Skip to main content

Public Health links four cases of Salmonella illness to national outbreak

Nova Scotia Health Public Health has linked four cases of Salmonella infection in the Northern and Central Zones to the national outbreak first reported by the Public Health Agency of Canada in November 2023. The cases in Nova Scotia were initially investigated in late November, however, the National Microbiology Laboratory has just confirmed that these cases were caused by the same strain of bacteria identified in the national outbreak. All cases presented with symptoms, were tested, and have all since recovered with appropriate medical care. 

As of December 7, there have been 129 laboratory-confirmed cases of Salmonella illness linked to this outbreak across the country. Additional Salmonella infections are under investigation in other provinces and more illnesses associated with this outbreak may be confirmed. For more information about the national outbreak, visit:

Based on the national investigation findings to date, consumption of Malichita and Rudy brand cantaloupes sold in October and November have been identified as the likely source of the outbreak. 

The Canadian Food Inspection Agency (CFIA) has issued several food recall warnings on Malichita brand cantaloupes sold between October 11 and November 14, 2023, Rudy brand cantaloupes sold between October 10 and November 24, 2023. To view all recalls, visit:

What are the symptoms?

Symptoms typically start 6 to 72 hours after exposure to Salmonella bacteria, and usually last for 4-7 days. Symptoms may include: 

  • fever
  • chills
  • nausea
  • vomiting
  • diarrhea
  • headache
  • abdominal cramps

If you think you're experiencing symptoms, contact your health care provider or call 811.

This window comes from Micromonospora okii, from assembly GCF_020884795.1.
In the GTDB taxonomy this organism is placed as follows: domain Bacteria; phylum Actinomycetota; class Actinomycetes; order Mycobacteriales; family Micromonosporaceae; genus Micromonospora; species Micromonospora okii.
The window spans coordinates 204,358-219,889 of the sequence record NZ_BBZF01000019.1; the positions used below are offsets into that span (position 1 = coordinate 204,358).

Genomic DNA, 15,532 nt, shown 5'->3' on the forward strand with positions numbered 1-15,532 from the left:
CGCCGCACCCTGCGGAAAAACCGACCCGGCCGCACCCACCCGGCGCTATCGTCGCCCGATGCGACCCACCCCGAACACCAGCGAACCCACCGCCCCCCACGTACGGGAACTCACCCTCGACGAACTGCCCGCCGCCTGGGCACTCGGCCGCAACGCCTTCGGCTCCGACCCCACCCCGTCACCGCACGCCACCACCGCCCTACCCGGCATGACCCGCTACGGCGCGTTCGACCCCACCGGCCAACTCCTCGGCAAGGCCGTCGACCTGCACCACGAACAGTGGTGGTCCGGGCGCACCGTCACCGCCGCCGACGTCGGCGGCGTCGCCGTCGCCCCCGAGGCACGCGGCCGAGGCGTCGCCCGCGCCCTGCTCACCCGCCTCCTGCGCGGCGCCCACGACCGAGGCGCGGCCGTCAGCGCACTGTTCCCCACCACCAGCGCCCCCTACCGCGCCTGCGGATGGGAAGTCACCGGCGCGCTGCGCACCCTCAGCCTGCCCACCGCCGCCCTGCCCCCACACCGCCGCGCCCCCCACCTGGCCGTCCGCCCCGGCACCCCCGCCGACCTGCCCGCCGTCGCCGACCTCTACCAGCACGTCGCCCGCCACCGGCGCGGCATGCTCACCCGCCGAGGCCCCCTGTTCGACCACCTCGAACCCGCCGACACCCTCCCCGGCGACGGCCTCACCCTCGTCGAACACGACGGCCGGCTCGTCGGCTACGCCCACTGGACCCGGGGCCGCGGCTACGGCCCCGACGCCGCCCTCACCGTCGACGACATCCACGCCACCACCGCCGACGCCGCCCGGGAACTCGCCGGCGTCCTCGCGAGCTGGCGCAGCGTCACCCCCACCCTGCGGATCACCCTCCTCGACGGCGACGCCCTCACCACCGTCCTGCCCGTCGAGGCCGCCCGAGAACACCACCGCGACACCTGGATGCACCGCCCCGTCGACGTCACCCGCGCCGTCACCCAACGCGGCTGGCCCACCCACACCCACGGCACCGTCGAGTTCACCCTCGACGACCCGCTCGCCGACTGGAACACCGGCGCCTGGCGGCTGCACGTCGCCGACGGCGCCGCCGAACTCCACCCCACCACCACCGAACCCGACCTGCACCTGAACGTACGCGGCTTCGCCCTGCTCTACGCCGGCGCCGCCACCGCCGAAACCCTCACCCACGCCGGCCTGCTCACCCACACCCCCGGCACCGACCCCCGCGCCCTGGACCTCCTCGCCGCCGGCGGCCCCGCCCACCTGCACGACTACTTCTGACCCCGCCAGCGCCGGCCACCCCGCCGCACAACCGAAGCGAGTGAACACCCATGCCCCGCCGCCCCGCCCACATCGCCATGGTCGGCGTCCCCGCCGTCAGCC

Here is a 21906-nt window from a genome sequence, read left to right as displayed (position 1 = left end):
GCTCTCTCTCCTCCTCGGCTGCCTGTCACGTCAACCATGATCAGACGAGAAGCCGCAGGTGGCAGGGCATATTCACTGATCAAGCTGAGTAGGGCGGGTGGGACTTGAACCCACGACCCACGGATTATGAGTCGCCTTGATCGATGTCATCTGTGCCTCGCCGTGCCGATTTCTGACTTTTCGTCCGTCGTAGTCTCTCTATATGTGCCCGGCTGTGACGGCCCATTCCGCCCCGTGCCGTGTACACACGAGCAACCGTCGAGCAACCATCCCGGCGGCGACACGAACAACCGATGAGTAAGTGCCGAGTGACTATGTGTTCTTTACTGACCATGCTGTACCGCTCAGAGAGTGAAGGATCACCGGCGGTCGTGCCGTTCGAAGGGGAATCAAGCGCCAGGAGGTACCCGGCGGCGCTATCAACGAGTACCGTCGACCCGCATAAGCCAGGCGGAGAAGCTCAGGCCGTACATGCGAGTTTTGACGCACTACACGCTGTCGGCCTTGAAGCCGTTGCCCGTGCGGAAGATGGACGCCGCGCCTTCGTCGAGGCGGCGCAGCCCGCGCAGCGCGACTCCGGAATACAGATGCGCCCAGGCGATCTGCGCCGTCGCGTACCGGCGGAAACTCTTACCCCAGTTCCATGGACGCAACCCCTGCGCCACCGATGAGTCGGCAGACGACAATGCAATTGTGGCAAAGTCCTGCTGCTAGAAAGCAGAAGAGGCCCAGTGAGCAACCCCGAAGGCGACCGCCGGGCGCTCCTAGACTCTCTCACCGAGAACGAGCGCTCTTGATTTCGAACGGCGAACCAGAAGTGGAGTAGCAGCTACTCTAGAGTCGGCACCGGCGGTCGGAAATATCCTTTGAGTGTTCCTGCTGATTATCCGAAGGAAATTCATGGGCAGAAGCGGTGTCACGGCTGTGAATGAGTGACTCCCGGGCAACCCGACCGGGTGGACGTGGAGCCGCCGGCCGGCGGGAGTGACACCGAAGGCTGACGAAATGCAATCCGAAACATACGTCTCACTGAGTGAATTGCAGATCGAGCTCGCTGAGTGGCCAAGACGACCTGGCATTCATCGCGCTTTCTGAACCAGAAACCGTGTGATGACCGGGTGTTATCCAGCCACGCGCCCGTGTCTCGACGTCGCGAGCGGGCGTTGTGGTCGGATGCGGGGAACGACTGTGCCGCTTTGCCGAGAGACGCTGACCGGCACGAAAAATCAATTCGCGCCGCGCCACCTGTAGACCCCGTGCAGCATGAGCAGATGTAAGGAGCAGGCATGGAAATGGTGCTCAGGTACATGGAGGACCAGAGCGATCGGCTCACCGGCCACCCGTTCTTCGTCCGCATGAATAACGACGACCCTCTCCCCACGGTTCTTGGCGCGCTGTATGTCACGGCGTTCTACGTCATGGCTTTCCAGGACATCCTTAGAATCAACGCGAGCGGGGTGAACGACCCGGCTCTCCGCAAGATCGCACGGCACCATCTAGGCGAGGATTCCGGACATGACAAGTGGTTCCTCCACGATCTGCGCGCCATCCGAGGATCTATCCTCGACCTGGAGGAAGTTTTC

Who is at risk? 

Anyone can become sick with a Salmonella infection, but young children, the elderly, pregnant women or people with weakened immune systems are at higher risk for contracting serious illness. 

Most people who become ill from a Salmonella infection will recover fully after a few days. It is possible for some people to be infected with the bacteria and to not get sick or show any symptoms, but to still be able to spread the infection to others. 

What you should do to protect your health:

  • People should wash their hands prior to cutting up a melon and wash the melon with warm water using a clean produce brush. Bacteria from the rind can transfer to the inside of the melon if you cut it before washing. 
  • Do not eat, serve, use, sell or distribute Malichita or Rudy brand cantaloupe, any products made with Malichita or Rudy brand cantaloupe or any recalled produce.
  • Check to see if you have Malichita or Rudy brand cantaloupe, any products made with the cantaloupe, or any recalled produce stored at home or in your freezer. If you do, throw them out and wash your hands.
  • If you are unable to verify the brand of cantaloupe, or if your produce is part of the CFIA recalls, it is recommended to throw it out.
  • Clean and sanitize all surfaces and storage areas that Malichita or Rudy brand cantaloupe or any products made with recalled produce may have come in contact with, including countertops, containers, utensils, freezers and refrigerators.
  • Do not leave cut produce/fruit trays out for long periods of time at room temperature (under 2 hours is recommended).
  • Always wash your hands after contact with animals. Also wash your hands after using the toilet, changing diapers, or helping someone with diarrhea clean up.
  • If you have a Salmonella infection, you should not prepare food or drinks for others until you no longer have diarrhea. 
©2024 Nova Scotia Health Authority. All rights reserved.